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Coronado tumbles as Crohn's disease study fails

NEW YORK (AP) -- Shares of Coronado Biosciences plunged Monday after the company said its experimental Crohn's disease treatment using eggs from a parasitic worm failed in a midstage clinical trial.

Coronado said the treatment, called TSO, didn't meet its main or secondary goals in the study. The company said patients who were treated with a placebo did better than expected, so patients treated with TSO did not reach target levels of improvement compared with those patients.

The shares fell $3.87, or 67.1 percent, to $1.90 in morning trading. Earlier they sank to an all-time low of $1.73.

TSO stands for Trichuris suis ova. Trichuris suis is a type of parasitic worm found in pigs, and TSO are the eggs of the worm.

Coronado is studying TSO as a treatment for a variety of autoimmune conditions because the worm can affect the human immune system and it may reduce symptoms of those diseases. Autoimmune diseases such as Crohn's happen when the body's immune system attacks its own cells.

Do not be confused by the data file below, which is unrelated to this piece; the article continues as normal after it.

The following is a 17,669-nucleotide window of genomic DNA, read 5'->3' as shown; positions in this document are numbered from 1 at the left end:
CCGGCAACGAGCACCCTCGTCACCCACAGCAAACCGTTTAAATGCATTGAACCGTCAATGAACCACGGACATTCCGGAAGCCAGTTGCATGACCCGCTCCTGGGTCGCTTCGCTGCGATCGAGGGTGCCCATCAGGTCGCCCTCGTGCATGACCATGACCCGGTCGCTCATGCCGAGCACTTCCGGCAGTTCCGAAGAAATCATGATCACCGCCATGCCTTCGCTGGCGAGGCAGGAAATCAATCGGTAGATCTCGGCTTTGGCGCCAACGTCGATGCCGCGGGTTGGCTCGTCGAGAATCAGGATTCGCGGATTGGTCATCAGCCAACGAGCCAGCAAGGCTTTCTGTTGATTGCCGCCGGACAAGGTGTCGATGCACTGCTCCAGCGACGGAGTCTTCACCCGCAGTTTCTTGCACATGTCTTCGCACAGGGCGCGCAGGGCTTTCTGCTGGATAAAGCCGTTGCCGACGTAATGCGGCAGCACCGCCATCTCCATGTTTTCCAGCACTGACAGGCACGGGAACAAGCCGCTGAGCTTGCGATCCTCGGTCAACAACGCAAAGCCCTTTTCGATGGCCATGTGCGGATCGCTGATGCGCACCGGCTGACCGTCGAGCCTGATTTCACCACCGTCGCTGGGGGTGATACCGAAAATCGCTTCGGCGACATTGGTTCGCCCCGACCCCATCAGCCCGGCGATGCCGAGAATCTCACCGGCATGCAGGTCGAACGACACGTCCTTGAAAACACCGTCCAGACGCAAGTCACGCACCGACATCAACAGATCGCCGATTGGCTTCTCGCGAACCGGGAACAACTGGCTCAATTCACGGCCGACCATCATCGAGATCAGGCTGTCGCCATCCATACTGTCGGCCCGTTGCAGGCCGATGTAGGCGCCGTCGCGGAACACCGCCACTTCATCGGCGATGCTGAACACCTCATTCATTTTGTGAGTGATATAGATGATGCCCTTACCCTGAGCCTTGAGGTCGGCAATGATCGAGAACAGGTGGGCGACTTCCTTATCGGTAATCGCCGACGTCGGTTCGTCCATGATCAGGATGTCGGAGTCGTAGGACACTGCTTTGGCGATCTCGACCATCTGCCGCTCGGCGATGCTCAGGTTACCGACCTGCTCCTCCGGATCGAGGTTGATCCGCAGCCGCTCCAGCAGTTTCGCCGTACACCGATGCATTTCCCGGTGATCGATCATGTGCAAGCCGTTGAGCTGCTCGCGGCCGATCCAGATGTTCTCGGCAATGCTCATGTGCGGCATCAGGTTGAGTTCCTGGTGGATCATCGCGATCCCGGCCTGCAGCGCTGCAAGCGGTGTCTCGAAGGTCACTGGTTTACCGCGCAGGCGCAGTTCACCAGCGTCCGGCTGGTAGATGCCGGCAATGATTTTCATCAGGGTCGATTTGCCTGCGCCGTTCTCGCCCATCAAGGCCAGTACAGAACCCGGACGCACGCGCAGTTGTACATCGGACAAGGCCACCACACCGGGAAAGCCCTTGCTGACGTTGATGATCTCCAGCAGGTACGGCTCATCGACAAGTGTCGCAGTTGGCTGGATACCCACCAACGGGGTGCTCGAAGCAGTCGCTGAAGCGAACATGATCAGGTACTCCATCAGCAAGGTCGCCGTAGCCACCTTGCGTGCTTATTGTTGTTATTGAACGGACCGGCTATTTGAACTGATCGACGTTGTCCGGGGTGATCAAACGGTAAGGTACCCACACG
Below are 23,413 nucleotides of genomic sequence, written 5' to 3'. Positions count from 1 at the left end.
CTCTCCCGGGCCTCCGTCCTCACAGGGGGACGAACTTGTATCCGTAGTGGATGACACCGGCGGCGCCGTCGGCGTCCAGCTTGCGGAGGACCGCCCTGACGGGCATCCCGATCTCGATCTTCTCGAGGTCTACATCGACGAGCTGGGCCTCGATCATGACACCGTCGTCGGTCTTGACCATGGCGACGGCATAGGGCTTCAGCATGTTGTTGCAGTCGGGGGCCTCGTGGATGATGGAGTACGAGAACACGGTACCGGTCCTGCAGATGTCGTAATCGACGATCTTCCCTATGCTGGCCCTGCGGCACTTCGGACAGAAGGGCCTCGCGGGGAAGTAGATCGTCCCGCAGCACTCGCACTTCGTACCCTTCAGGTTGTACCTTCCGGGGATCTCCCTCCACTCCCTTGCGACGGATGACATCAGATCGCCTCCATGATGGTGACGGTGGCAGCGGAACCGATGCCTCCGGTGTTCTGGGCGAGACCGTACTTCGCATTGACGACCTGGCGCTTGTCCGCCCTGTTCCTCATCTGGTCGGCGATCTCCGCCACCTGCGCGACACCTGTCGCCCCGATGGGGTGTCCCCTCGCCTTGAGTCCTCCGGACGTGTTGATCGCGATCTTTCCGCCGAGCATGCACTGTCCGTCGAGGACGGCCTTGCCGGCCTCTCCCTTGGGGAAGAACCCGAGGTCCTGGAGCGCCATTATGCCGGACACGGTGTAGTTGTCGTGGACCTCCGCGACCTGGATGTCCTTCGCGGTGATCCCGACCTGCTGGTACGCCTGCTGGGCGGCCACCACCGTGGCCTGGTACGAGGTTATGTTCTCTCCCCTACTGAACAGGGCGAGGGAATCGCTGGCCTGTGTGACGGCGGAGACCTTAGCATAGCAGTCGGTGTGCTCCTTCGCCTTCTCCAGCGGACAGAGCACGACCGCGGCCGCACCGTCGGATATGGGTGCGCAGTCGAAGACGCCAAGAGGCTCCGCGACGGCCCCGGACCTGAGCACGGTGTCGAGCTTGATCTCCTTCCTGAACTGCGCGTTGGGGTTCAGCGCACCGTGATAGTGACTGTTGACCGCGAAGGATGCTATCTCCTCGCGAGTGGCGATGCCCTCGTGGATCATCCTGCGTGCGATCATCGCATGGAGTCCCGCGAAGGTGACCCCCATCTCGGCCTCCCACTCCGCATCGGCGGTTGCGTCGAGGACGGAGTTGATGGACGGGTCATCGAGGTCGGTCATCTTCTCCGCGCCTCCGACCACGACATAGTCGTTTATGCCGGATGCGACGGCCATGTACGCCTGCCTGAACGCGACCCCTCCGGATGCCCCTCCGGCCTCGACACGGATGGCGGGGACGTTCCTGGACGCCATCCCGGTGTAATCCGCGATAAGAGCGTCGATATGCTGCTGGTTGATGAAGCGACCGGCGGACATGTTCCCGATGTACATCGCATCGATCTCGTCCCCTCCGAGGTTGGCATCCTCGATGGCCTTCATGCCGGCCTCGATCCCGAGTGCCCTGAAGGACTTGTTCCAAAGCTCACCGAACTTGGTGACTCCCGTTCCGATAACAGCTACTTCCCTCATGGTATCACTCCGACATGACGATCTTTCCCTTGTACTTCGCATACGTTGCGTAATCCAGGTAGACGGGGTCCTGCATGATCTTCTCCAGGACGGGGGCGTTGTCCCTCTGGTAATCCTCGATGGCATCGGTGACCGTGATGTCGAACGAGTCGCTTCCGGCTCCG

Coronado said the worm does not multiply in humans and can briefly colonize humans without causing disease symptoms before it is cleared from the body.

The midstage study compared TSO to placebo in 250 patients with Crohn's disease. The Burlington, Mass., company said patients treated with TSO did not have a significant improvement in symptoms compared to placebo and patients treated with TSO were not more likely to experience remission.

Coronado said patients with high levels of disease activity experienced some improvement, but the difference between TSO and placebo wasn't statistically significant.

Coronado Biosciences Inc. expects to report interim results from a second midstage study before the end of the year. The company does not have any drugs approved for sale.